Following the series’ release, the song saw a 40% jump in streams and went on to receive over 300,000 Shazams – a key measure of fan engagement – demonstrating the power of music to resonate with viewers and encapsulate shared experiences. This connection is exemplified by the song’s poignant question, reflecting the inner thoughts and struggles faced by many queer people.
While advancements have been made, challenges also persist. Some recent films, such as Disney’s “Lightyear” and “Strange World” have incorporated queer characters into their narratives, representing a step forward in LGBTQ+ visibility. However, these films have also faced censorship and bans in certain countries, shining a light on the ongoing struggles and discrimination faced by many in the community.
A TV Phenomenon: RuPaul’s Drag Race
Few shows have made an impact on LGBTQ+ representation like RuPaul’s Drag Race. Since its debut in 2009, the reality competition has become a cultural phenomenon and boasts an impressive 39 Emmy nominations and 24 wins.
Hosted by the iconic drag queen RuPaul, the show has served as a catalyst for conversations about inclusivity and acceptance. And with a dedicated fan base and increasing viewership, its impact on music has been huge, helping to introduce audiences to the vibrant and diverse sounds of the LGBTQ+ community.
Fun fact: did you know that the RuPaul’s Drag Race theme music was composed by RuPaul?
Pride Month For All
As Pride Month unfolds, we celebrate the progress made in the pursuit of equality and extend a hand of solidarity to those still facing prejudice. In truth, for all the progress that has been made, recent years have also witnessed the rolling back of key LGBTQ+ rights across the world, such as Florida’s “Don’t Say Gay” Bill or Uganda’s increasingly severe anti-gay Bill.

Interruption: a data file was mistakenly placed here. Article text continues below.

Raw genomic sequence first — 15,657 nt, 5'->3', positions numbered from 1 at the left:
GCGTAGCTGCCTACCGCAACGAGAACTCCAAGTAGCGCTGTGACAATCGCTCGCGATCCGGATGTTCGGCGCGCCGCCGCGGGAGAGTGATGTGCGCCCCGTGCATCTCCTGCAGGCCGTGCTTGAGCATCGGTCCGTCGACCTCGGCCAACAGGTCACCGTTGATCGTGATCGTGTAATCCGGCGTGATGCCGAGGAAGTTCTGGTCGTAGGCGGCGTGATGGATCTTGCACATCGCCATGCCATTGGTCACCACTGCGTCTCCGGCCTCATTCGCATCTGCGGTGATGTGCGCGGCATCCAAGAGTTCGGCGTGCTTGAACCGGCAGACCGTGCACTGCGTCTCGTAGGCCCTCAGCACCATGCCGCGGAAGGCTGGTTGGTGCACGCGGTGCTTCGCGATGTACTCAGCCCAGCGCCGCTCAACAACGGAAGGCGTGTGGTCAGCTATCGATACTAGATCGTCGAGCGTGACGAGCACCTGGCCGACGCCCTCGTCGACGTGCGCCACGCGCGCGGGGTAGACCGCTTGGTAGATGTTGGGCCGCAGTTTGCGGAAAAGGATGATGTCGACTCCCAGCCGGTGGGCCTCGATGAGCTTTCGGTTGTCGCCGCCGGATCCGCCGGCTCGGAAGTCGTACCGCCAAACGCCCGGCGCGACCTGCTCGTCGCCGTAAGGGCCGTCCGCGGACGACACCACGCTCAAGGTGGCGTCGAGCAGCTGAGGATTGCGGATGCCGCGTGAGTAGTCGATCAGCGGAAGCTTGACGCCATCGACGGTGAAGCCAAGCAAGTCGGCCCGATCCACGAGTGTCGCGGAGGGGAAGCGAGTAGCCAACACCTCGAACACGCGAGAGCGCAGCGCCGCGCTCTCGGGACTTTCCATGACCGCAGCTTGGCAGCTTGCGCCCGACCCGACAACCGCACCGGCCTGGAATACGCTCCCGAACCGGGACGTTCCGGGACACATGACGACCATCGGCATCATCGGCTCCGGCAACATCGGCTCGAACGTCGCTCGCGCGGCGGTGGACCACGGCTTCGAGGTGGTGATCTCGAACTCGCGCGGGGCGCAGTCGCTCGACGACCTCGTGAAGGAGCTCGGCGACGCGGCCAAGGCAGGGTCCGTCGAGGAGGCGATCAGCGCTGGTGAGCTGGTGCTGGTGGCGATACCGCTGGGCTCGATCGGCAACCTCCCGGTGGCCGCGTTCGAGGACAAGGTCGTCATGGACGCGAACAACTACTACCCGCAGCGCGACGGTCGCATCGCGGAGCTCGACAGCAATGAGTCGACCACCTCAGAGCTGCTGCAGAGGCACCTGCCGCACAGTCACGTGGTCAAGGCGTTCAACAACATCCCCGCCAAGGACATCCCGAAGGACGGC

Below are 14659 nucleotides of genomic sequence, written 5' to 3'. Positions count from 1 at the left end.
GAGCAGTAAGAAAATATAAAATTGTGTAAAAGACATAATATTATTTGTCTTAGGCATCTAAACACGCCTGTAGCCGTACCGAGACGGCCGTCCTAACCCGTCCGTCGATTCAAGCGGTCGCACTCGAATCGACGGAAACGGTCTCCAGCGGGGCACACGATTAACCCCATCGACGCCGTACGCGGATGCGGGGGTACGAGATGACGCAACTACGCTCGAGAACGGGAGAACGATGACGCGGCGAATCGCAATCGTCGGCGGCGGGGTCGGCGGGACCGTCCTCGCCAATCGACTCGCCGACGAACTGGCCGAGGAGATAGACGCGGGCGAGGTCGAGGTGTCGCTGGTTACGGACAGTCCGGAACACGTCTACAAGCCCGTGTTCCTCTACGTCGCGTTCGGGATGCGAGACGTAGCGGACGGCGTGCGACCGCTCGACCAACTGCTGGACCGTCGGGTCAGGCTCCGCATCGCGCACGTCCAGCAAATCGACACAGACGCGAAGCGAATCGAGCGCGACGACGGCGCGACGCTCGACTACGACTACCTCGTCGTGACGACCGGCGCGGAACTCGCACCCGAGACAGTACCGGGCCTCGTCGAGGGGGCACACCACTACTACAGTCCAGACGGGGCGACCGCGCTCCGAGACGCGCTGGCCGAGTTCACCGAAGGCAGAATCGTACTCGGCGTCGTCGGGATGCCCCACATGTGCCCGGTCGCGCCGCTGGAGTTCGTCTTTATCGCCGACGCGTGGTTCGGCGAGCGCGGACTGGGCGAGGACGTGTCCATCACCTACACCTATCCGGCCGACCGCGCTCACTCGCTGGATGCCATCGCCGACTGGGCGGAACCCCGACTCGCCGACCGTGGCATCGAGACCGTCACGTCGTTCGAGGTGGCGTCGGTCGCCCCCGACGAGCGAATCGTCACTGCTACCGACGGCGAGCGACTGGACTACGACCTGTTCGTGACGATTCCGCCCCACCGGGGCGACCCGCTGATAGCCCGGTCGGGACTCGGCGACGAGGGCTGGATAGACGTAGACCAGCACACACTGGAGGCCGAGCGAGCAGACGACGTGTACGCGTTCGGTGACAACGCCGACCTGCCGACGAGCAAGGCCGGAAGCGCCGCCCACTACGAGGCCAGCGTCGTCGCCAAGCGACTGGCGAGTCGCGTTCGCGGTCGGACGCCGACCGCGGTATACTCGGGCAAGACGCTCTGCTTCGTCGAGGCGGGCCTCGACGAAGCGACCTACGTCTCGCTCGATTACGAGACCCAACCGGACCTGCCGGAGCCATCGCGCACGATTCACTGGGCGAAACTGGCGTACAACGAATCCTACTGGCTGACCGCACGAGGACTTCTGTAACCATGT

These changes – among many others – affect LGBTQ+ lives deeply. In the regions where these changes apply directly, the impact is obviously very real and could subject people to severe mental pressures or even death. More widely, these policies deeply concern many in the community because they signal a setback in the hard-won progress of the last 50 years, and for young LGBTQ+ people they can mean the difference between freedom of expression and repression.
Despite all this, music has been a driving force in the LGBTQ+ community’s journey, providing a source of empowerment, unity, and self-expression. It has given voice to marginalised individuals, created anthems of resilience, and amplified messages of love and acceptance. And though the music industry has at times held back some artists for fear of their queerness, there is much evidence to show that we’re on the right path forward.
During Pride Month and beyond, let us embrace the power of music to uplift, inspire, and celebrate the vibrant diversity of the LGBTQ+ community. Together, we can continue to champion equality and raise awareness so that we may live in a world where everyone can live authentically and proudly.